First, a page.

From the point of view of consciousness, everything is occurring simultaneously as part of one expression. There are no distinct separations and there is no piece of the puzzle that can be taken out and evaluated. The Judge cannot see its own ignorance until it admits it knows nothing. Once it is witnessed from the viewpoint of awareness itself, realising life is one everywhere, it loses its certainty of labels and gives in to the Unknown.

The Judge that never rests is like a poison in the mind. But eventually it creates so much confusion and sorrow that it poisons itself. The end of the Judge is the end of the subject-object relationship. It is the end of duality.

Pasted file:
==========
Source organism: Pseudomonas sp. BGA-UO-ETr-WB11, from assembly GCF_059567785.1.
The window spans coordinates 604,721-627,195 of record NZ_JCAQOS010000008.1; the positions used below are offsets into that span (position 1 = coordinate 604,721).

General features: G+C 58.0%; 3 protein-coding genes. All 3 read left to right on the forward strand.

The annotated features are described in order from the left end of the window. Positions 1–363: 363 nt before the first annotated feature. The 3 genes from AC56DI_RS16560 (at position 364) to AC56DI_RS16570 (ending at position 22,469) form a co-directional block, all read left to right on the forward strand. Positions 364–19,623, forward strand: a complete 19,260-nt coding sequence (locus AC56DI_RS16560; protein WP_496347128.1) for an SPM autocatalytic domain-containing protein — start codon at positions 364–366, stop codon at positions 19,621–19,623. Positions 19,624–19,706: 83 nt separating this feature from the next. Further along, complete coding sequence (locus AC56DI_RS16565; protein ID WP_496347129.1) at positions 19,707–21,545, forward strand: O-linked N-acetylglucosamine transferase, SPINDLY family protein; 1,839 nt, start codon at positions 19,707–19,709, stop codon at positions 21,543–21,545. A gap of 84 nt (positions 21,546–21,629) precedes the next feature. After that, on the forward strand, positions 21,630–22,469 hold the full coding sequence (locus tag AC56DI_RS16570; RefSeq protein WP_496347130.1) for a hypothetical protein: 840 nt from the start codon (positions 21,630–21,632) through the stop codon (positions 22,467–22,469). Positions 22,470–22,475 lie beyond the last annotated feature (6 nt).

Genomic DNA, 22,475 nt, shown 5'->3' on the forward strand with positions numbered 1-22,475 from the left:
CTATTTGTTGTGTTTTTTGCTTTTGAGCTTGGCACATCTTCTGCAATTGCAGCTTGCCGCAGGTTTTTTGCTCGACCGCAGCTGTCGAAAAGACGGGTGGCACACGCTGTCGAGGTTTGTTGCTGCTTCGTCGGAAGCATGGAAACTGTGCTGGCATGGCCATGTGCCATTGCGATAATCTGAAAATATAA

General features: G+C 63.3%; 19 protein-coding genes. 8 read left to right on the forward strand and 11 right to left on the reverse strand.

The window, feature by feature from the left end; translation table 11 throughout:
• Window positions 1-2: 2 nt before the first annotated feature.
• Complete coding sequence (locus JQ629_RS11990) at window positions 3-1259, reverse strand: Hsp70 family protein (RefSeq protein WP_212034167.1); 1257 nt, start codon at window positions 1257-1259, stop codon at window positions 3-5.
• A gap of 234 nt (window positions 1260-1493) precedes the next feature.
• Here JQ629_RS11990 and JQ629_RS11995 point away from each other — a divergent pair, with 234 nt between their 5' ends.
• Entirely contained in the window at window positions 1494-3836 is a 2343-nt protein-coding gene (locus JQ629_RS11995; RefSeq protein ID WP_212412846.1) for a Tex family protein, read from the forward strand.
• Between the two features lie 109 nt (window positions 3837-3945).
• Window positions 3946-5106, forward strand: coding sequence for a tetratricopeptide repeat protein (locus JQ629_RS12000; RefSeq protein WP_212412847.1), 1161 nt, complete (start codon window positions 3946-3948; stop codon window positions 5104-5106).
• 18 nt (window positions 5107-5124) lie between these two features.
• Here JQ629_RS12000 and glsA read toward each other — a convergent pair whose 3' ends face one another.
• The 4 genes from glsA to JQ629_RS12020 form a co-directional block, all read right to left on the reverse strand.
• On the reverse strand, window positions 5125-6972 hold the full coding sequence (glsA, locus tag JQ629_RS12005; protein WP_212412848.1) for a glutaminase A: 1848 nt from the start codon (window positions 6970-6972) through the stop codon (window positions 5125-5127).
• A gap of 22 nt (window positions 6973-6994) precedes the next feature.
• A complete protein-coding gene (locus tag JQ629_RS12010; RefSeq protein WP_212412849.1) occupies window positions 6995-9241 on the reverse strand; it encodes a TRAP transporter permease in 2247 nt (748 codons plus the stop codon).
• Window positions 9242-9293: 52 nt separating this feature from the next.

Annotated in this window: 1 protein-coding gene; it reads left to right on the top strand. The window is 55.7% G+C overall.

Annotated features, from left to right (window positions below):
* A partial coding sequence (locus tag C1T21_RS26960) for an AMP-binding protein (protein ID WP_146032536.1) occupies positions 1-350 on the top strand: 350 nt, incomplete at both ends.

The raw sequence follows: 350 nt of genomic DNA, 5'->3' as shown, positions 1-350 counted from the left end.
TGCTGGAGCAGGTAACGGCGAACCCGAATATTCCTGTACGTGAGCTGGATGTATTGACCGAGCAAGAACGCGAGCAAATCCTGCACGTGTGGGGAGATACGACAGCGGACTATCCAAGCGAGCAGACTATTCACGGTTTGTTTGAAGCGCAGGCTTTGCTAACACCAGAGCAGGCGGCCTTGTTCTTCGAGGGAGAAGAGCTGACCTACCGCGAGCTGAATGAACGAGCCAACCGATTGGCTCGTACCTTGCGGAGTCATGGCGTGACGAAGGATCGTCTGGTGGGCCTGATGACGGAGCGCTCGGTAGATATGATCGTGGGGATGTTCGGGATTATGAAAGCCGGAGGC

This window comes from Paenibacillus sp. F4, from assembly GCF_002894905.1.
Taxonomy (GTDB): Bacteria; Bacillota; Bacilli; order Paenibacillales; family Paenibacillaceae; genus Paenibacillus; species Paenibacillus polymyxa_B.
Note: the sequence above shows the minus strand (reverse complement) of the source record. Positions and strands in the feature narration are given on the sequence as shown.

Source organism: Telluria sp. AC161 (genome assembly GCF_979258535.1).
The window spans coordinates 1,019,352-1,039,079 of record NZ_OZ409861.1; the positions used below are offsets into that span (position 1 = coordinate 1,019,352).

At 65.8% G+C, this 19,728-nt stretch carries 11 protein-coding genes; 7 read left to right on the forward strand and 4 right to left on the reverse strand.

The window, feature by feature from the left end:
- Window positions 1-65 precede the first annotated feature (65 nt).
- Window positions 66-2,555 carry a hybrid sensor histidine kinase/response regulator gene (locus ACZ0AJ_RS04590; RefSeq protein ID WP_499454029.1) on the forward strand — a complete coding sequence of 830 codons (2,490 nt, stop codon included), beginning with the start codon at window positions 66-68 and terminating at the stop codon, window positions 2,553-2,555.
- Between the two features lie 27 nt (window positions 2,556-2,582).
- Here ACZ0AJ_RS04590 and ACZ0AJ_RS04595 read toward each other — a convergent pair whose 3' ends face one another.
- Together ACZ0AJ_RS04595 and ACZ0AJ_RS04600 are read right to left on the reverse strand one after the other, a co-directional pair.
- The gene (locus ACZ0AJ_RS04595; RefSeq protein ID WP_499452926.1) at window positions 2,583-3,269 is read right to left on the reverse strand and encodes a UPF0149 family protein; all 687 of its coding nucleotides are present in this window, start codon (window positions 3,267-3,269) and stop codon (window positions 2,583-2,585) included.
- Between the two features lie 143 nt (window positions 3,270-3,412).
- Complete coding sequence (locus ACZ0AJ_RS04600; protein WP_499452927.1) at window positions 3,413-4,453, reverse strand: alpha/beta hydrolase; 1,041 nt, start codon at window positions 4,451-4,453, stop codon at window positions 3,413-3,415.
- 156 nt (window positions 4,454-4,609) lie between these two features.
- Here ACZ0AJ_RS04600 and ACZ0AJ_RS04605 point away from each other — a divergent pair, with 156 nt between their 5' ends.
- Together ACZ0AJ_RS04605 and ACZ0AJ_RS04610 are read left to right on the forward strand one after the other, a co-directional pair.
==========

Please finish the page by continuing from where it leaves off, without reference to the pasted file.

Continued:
The apologies you never got…

Human relationships are strange in that we don’t know how something we said or did stacks up in the universe. We don’t know the history-future-karmic stuff that relates to each thing. We don’t know what a comment we made meant to someone, nor a gesture.

But there are times with hindsight, when we can see that something felt unfair to us. Or in other situations, we reacted unfairly to someone. Unknown knowledge becomes a little more known, better understood. For instance, our boasting about our kids or our lifestyle could make someone feel uncomfortable or competitive, or we could feel judged as inferior by another person bragging to us.  In situations where such emotions get aroused, or reactions are created, there is usually a karmic string attached…necessary for our own growth of consciousness. We can go about trying to ‘put things right’, by manipulating what appears as our external, objective world, not realising that the objects are a secondary appearance.